Ethel begins calling Mrs. Bartholomew “Granny,” which the woman fails to correct. At dinner, Ethel eats soup and crackers, drawing the ire of Edgar, who says nothing. However, Edgar does give Greg the “special seasoning” he likes in his soup—flies for the spider—though when Edgar pours the seasoning into the bowl from a baggie the flies are invisible.

Later, Ethel lashes out when Mrs. Bartholomew tries to give her medication. “I’ll have to report this to Dr. Stevens, and it may affect your stay here.” Mrs. Bartholomew immediately heads to the phone, whose cord, for unexplained reasons, is not plugged into anything.

She tells the doctor, “Ethel refused to take her medication and there was a terrible scene.” (The scene was actually simply Ethel refusing to take her medicine, and knocking over the tray, though perhaps Mrs. Bartholomew was breaking the fourth wall and commenting on the “scene” in the film.)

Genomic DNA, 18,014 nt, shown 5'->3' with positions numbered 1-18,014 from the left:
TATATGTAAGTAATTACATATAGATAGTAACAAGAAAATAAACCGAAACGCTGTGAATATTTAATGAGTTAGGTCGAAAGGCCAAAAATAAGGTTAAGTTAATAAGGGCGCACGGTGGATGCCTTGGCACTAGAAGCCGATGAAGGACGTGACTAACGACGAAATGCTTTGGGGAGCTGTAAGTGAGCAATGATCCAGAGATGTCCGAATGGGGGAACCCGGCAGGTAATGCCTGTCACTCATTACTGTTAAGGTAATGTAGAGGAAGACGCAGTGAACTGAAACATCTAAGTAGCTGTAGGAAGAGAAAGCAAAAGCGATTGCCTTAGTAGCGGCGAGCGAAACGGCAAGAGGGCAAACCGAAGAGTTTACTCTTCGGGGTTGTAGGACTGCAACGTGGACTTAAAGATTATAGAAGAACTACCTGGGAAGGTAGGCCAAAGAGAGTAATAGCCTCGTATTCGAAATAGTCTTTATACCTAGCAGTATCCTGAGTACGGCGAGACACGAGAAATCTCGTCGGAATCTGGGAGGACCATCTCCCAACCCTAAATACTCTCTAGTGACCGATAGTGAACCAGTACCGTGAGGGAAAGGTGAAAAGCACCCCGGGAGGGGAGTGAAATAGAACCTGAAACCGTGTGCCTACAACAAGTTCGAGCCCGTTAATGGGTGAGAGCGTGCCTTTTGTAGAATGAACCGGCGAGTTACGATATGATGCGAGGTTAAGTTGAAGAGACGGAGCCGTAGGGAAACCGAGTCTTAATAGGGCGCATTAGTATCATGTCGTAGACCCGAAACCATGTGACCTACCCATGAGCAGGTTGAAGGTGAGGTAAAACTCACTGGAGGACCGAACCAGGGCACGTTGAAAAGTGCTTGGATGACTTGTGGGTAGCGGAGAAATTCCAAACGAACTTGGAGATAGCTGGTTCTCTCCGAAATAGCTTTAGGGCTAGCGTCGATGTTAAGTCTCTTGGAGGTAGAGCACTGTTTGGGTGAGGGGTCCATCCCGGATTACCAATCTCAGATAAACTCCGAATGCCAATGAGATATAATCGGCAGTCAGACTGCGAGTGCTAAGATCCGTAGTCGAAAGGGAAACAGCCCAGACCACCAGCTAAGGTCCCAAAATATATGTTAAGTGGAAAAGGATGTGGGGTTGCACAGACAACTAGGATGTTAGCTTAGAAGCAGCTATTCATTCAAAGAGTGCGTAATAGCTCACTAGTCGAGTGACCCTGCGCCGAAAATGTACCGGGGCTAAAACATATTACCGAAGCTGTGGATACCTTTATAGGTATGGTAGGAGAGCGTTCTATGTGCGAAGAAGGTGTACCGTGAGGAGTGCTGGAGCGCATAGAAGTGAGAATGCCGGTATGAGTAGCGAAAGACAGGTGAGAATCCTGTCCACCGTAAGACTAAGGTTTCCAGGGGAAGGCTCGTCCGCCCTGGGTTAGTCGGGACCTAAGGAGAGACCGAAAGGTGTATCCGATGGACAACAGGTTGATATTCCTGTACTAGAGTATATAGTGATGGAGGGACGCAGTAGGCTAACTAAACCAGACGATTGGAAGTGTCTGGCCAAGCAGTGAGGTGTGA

Greg continues to act like a spider in different contexts for several minutes at a time.

Later, Mrs. Bartholomew leaves and a man with big hair is in charge of the halfway house. He serves the patients what he calls corned beef hash, which turns out to be beef flavored dog food in bright yellow cans (perhaps from the same company as the chicken flavored dog food in Open House).

The patients eat the dog food, after which Ethel laughs hysterically. Later, the man in charge taunts Ethel by eating a candy bar in front of her. She gets her revenge by rigging a trap, using the cord from the curtains to fashion a noose, which she drops onto his neck from upstairs to choke him. After several minutes of hanging from the cord, the man dies.

Cleverly, Ethel gets rid of the evidence by tying it back to the curtains.